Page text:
Marrakech: border line anarchy

We took a taxi from the airport to the winding mesh of the medina and began to look for cafe. Only after a while we realise where you have to look – up. The cafes are on the rooftops.

Spiralling up and out onto a fourth floor terrace, a rose shaded cubist rhythm of rooftops stretches toward the High Atlas mountains, stepped African crenelations serrate the skyline. Dufy-esque palm trees shade the crows nest cafes, while flocks of tiny birds folded the November sun into barely audible soft peaks. We look down onto the emerald green tiles of the 11th century Ben Youssef  mosque; ordered mint tea and pastillas – chicken wrapped in filo pastry, dusted with icing sugar just as the mountains across the plain are dusted with snow.

Only then are we fortified enough to discuss the amazing thing we had just experienced in Marrakech – the queue at the airport. Even as the bus delivered us from the plane to the terminal we could see a roiling body of people thronging a low hall. Only when you got in did you realised the scale – a crazed mass of people pushing toward passport control booths that have disappeared behind the curve of the earth.  We join the crush.

After 15 minutes of queuing we realised that concealed within the tumult was a reminder of civility – the snaking Tensabarrier familiar from airports across the world.  We obeyed, and allowed ourselves to be guided perpendicular to our destination. We got deeper in. The temperature rose. Waves of jeering and whistles – a celebrity arrival? The president? Was that the reason for the delay? Nope – instead it was spontaneous outbursts of protest from the front of the queue, presaging what was to come. As the density increased I found myself toppled over other peoples’ luggage, only prevented from falling by the absence of enough space to do so. Someone begins to cry.

A very tall man that’s been behind us is now somehow far in front. We reach a Tensabarrier hairpin only to discover that the frustrated crowd has begun to duck under it – this is the point of where we begin a strange journey. Not to passport to control, but toward the dissolution of the old system, the social norms we arrived with. In its stead we formed a society based on a new morality – the morality of the Marrakech airport queue.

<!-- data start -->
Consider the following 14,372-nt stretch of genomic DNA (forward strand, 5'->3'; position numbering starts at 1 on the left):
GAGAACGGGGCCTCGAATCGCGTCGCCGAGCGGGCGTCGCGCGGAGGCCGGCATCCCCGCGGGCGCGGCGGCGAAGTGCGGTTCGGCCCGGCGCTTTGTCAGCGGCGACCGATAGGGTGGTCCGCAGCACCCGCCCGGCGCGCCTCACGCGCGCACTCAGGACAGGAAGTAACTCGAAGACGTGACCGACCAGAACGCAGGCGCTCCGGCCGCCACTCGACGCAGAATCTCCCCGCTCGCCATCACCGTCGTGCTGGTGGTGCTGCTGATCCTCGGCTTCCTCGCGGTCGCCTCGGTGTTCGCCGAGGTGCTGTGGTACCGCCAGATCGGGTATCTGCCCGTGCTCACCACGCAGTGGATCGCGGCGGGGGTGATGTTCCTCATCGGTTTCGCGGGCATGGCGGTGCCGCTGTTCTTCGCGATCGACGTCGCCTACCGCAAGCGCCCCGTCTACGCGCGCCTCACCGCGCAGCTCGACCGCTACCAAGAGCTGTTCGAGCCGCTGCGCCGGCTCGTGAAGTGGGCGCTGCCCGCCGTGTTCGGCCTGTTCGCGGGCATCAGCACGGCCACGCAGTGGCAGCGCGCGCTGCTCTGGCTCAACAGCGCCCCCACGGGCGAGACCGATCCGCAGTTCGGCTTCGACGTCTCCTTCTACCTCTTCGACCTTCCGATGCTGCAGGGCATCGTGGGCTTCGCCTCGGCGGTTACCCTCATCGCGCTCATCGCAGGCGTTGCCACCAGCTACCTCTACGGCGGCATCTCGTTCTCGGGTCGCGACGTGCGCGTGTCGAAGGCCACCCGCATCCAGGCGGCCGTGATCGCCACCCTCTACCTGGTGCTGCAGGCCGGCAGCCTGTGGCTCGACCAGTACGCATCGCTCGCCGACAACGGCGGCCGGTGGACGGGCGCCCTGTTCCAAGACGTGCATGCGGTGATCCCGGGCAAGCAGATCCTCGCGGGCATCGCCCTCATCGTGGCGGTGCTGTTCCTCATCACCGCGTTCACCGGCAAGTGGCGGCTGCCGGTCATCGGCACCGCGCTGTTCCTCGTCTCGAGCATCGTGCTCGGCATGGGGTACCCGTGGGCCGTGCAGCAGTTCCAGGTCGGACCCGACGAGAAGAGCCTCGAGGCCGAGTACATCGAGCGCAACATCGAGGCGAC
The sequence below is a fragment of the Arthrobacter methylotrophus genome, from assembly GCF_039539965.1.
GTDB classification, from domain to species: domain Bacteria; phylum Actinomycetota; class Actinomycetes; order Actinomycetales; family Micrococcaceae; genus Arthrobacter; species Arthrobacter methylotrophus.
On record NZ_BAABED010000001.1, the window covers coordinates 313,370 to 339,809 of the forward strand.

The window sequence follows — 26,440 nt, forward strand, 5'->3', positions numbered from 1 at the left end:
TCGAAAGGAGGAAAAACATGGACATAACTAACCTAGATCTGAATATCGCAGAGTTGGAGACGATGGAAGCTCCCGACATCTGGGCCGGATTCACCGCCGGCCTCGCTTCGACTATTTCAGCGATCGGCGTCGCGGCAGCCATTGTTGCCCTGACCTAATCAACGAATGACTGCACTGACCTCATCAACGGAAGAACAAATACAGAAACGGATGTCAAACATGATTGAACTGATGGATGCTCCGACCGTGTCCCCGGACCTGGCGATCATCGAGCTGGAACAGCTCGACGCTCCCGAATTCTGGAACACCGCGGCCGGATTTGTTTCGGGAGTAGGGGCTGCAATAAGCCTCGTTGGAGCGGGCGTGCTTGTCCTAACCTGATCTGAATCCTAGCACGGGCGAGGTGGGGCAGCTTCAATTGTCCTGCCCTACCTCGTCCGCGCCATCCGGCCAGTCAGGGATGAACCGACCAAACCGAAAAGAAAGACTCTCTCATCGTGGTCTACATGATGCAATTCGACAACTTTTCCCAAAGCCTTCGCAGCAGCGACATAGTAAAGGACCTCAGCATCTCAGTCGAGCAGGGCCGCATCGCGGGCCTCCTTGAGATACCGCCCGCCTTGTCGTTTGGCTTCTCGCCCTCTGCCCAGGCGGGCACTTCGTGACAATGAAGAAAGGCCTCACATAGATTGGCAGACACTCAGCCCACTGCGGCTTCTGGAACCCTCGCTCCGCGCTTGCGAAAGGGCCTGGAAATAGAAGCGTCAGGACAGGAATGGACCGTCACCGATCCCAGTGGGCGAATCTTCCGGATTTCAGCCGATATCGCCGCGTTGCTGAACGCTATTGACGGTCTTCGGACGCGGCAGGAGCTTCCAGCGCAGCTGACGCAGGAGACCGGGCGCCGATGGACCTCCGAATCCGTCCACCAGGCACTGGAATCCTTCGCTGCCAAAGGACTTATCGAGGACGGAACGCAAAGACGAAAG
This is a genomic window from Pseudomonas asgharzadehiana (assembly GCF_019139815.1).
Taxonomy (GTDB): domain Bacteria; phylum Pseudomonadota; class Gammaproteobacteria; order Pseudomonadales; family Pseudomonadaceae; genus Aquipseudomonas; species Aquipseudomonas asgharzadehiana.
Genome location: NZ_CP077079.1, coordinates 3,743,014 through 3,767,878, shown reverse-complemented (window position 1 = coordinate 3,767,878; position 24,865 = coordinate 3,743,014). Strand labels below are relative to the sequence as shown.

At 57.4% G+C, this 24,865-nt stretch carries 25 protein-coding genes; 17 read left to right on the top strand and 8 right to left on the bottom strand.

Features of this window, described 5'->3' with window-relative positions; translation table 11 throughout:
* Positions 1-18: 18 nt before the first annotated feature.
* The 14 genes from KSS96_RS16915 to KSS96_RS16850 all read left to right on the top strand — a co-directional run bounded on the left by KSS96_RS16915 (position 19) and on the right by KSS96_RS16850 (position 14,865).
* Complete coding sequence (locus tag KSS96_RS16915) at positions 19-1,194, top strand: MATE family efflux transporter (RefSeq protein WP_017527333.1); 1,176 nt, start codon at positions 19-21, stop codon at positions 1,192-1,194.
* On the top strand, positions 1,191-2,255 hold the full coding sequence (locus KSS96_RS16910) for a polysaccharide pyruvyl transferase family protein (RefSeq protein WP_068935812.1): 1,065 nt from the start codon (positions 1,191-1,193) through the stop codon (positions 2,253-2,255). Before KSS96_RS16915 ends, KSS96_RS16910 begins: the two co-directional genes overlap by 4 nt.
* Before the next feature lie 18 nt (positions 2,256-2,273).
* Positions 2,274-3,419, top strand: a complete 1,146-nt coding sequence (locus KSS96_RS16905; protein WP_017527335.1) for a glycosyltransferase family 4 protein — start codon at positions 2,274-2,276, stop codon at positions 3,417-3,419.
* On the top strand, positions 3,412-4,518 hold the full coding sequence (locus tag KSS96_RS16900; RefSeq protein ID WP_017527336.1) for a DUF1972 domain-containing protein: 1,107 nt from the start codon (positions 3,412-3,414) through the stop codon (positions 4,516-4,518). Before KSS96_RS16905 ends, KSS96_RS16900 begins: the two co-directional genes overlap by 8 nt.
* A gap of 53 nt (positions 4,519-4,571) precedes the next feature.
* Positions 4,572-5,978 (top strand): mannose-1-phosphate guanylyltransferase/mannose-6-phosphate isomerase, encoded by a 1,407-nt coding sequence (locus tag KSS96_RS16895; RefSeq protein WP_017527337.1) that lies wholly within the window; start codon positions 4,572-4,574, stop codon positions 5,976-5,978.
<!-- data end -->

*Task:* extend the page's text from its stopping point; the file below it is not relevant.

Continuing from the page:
Someone unclips the barrier and we surge forward into space that isn’t there. An English couple we cut past protest – “we’ve been here an hour!”. “So have we…”. Very tall man is behind us now. Couples cling to each other. Progress ceases, every gap is squeezed from the crowd. We begin to forge a new social contract – we realise that obeying the symbols of the past is no longer rational. The barriers don’t mean anything, those who obey them are punished, those who do not are rewarded. Just as the Bible says of Armageddon, when it comes to entering the Kingdom of Morocco “many who are first will be last, and many who are last will be first”.

Egalitarian mob justice erupts. We collectively condemn the young and able bodied who push forward, while rallying round to support the frail. We crowd surf water to a French woman who has passed out, and attempt to summon the authorities – all without losing our places. Eventually a man in full scrubs – presumably straight from operating on another casualty – drags the woman from the crowd.

We heard wails, shouts and scuffling break out in the parallel ‘fast track’ queuing system hidden behind a temporary barrier – I believe a different, and darker, culture emerged there.

Two hours in we are crushed against the final hurdle, the immovable metal barrier that separates us from a row of passport control booths. Very tall man is ahead.  Not long ago we poured scorn on those who jumped the barriers, now we saw it as the only way. We chanted “Do it!” at old believers who could not adjust to the new ways. One reluctant Chinese man demurred and gestured at his elderly parents. Moments later – and I swear by our newly minted gods this is absolutely true – he stood elevated astride the barrier and shouted “There are no rules any more!”. He looked back at his parents as though across the Berlin wall.

Finally, we were piled against a booth, 30 faces pressed against the perspex like children at an aquarium. Almost there. We watched as the official idly hunt-and-pecked the details of each passport into the computer, queried the minutia of hotel addresses and fastidiously stamped unique numbers into every passport.

We left the airport certain our pre-booked taxi would have have left hours ago, but a man wilted over the arrivals railing held a sign bearing the name of our hotel. We decompressed in the arrivals lounge, a luxurious architectural gesture, apparently intended to welcome travellers to country that sees tourism as its future.

We told him about our ordeal – had he ever heard of such a thing?

“Oh, yes – this happens every Saturday”